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Prestige | Runway | Interview | CHARLOTTE OLYMPIA | Spring/Summer 2012

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CHARLOTTE OLYMPIA has dug her fabulous heels into the world of fashion with an eclectic range of alluring shoes. ALISON CATCHPOLE explores the luxury cobbler's vision over an espresso in her elegant Kensington home.


Given her major success and exotic family background, not to mention the demands of a young family, accessories designer Charlotte Olympia Dellal could be forgiven for being elusive — all the more since she is currently masterminding an expansion from London into New York. After a few approaches, I had thought we might end up meeting by telephone, so I was delighted to be welcomed to her house on a rainy January morning.


“When I was a bit younger,” she confesses in a slightly low, attractive voice, “I would spend money on the shoes, not the clothes. I always think the accessories can make an outfit stand out a bit more — or you can get away with wearing something less. On the high street, clothing has to look expensive, and right, but for me it’s all about coveting objects that I like as well.” Not clutter, but precision, detail and height permeate Charlotte Olympia’s creative world, reflected in the high ceilings and wooden floors of her home and her sophisticated outfit of leather shorts, cashmere sweater and her own Charlotte Olympia animal print flats.


The eldest of four children of London-based property tycoon Guy Dellal and his Brazilian supermodel wife Andrea, Charlotte has just returned from a month-long break in her “home away from home,” Brazil, and her flawless skin has a real glow. With her sister, Chanel model Alice, and brother, gallery owner Alex, Charlotte seems to have the creative scene in London pretty much covered. But it turns out she’s charmingly unaffected and easygoing, a lover of black-and-white movies, Hollywood femmes fatales and murder mysteries. Her autumn/winter 2011 collection, appropriately named To Die For, was inspired by Agatha Christie’s Evil Under the Sun.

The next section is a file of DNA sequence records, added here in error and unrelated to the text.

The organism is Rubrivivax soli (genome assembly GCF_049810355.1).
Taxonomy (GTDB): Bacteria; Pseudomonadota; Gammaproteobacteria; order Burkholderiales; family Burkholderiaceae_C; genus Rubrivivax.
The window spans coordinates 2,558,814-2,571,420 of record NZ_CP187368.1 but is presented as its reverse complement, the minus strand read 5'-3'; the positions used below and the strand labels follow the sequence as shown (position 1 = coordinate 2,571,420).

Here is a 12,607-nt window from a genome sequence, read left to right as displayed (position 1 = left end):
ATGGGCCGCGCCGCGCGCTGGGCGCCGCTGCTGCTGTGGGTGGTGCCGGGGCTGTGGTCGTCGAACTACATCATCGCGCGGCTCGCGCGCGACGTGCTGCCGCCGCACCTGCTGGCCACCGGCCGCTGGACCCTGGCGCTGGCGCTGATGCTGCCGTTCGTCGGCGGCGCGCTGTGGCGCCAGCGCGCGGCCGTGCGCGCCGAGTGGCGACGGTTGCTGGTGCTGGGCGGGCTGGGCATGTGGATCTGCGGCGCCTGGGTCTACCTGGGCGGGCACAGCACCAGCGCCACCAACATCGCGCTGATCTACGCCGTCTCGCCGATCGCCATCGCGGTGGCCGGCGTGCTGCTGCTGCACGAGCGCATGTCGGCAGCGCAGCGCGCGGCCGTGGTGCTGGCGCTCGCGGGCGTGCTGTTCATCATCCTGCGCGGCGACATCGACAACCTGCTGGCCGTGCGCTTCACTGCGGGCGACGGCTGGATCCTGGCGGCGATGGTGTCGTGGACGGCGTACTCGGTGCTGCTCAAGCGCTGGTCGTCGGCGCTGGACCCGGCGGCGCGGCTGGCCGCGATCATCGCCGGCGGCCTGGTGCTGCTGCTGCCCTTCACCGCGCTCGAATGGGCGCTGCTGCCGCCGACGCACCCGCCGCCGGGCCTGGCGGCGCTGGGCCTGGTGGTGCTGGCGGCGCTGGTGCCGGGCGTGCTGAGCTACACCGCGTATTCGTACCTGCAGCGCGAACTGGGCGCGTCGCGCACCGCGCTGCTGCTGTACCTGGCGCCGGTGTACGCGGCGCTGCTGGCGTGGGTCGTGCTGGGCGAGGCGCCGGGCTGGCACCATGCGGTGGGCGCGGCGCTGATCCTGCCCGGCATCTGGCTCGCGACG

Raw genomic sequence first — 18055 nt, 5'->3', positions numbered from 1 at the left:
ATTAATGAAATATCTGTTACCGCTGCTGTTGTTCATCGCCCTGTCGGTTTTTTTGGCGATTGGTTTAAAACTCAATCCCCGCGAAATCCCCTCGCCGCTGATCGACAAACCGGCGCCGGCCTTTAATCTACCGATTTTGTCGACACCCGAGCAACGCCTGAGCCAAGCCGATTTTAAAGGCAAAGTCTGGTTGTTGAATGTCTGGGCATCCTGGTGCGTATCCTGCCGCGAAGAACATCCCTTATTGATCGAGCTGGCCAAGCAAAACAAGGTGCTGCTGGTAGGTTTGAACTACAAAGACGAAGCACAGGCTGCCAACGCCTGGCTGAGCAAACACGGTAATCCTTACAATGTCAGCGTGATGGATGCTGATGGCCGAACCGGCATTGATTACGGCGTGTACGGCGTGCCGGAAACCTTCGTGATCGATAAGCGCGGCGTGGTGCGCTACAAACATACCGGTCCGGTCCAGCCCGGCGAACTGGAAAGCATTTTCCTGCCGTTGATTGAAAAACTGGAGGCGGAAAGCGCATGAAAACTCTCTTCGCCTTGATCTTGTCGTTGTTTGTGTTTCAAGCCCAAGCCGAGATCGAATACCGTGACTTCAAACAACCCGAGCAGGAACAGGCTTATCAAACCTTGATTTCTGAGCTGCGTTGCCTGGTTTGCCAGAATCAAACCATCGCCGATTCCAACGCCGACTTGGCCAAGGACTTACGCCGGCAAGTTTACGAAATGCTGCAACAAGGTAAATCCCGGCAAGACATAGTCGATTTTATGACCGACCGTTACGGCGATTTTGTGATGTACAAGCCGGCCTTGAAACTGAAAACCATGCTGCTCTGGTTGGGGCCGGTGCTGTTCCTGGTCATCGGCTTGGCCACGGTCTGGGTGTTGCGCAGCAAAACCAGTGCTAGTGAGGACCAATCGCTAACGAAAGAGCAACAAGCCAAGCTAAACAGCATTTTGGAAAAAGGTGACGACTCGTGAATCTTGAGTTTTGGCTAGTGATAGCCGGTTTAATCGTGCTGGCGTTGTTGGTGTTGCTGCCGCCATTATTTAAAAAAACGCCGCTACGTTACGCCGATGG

Dellal graduated from Cordwainers in 2004 and started selling her Charlotte Olympia shoe line in 2007. Through her innovative, wearable designs, she quickly made her way to the top of the field. In 2011 she was awarded British Accessory Designer of the Year against stiff competition including stylist Katie Hillier and revitalised leather goods and clothing company Mulberry. “I’ve got a little bit of the business girl about me, I suppose. My dad always asked me when I started, ‘Is it a hobby or is it a business?’ So that always stuck in my head. But at the same time I very much enjoy what I do.”


While she juggles family life with her growing business, a visit to Hong Kong is high on the agenda, with a pop-up shop scheduled in March at On Pedder. “I’ve never been, so I grabbed the opportunity to go,” she says, hazel eyes sparkling. “I want to deepen my relationship with my retailer and to get to meet the clients. I love meeting the clients. And you get to know your market a bit better as well.”


Dellal would appear to know her market pretty well already, with fans ranging from Gwyneth Paltrow through Sarah Jessica Parker and Emma Watson to Michelle Williams and UK fashion darling Alexa Chung. Of her ideal client, she notes, “I know it sounds a bit of a cliche — and I always say it — but it’s someone who likes to dress from the feet up in a way. The majority of women are mad for shoes. I think they’re objects that you can also admire when they’re off.” She designs for herself, too, taking care to test drive all her products, initially only in a 15cm heel with a signature “island” platform but now including more flats to accommodate her new life as a working mother of two small boys.